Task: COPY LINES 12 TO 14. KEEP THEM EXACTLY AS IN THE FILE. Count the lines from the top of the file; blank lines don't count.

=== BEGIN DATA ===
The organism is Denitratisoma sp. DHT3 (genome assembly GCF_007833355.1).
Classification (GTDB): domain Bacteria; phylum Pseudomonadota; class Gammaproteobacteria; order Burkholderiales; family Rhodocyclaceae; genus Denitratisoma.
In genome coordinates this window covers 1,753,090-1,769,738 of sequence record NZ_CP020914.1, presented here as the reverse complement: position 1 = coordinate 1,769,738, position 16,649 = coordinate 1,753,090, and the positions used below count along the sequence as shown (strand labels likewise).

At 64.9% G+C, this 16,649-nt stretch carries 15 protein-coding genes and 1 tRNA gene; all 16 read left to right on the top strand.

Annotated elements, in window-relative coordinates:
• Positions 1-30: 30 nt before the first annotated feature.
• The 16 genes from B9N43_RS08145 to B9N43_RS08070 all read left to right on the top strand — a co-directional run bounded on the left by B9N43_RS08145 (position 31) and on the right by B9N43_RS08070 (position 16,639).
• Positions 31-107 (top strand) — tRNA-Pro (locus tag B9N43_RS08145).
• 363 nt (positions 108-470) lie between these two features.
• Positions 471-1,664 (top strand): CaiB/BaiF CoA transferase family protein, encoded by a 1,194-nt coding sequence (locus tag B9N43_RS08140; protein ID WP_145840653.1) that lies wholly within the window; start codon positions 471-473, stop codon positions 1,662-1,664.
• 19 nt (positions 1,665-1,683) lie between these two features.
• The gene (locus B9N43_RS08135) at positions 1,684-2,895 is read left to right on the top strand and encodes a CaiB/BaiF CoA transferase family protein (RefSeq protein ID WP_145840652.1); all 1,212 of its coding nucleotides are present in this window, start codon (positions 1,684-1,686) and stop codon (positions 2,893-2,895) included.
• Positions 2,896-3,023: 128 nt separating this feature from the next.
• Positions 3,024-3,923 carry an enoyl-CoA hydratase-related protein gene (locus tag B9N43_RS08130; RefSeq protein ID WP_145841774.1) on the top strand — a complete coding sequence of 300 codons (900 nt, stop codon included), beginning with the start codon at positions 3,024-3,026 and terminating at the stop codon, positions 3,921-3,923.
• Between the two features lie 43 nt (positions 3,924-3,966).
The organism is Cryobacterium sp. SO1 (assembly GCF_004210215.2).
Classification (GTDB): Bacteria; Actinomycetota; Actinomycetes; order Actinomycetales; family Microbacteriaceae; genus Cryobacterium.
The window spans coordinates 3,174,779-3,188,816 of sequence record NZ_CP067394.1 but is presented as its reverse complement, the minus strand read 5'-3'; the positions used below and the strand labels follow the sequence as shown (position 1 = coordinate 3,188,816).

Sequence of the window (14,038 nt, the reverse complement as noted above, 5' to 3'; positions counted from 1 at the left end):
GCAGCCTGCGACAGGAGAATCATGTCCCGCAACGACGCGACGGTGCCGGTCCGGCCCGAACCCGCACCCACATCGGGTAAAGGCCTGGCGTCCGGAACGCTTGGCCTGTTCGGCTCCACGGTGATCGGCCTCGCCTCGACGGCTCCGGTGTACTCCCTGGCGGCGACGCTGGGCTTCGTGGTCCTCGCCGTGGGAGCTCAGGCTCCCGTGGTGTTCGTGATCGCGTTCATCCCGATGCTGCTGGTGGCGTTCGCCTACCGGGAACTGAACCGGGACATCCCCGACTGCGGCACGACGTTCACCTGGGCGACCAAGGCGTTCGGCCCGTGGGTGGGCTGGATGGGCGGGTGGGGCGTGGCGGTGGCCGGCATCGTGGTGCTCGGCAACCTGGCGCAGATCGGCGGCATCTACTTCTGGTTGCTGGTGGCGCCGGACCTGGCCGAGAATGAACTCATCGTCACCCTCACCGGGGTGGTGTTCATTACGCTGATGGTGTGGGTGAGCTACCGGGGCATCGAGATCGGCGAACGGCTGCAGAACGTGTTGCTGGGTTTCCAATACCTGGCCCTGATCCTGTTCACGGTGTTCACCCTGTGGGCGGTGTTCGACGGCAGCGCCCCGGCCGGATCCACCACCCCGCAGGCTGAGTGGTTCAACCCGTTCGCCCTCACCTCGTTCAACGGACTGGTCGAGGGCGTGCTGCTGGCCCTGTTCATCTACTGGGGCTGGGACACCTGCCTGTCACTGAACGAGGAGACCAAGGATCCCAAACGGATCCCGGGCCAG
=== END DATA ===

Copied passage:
• The gene (locus B9N43_RS08135) at positions 1,684-2,895 is read left to right on the top strand and encodes a CaiB/BaiF CoA transferase family protein (RefSeq protein ID WP_145840652.1); all 1,212 of its coding nucleotides are present in this window, start codon (positions 1,684-1,686) and stop codon (positions 2,893-2,895) included.
• Positions 2,896-3,023: 128 nt separating this feature from the next.
• Positions 3,024-3,923 carry an enoyl-CoA hydratase-related protein gene (locus tag B9N43_RS08130; RefSeq protein ID WP_145841774.1) on the top strand — a complete coding sequence of 300 codons (900 nt, stop codon included), beginning with the start codon at positions 3,024-3,026 and terminating at the stop codon, positions 3,921-3,923.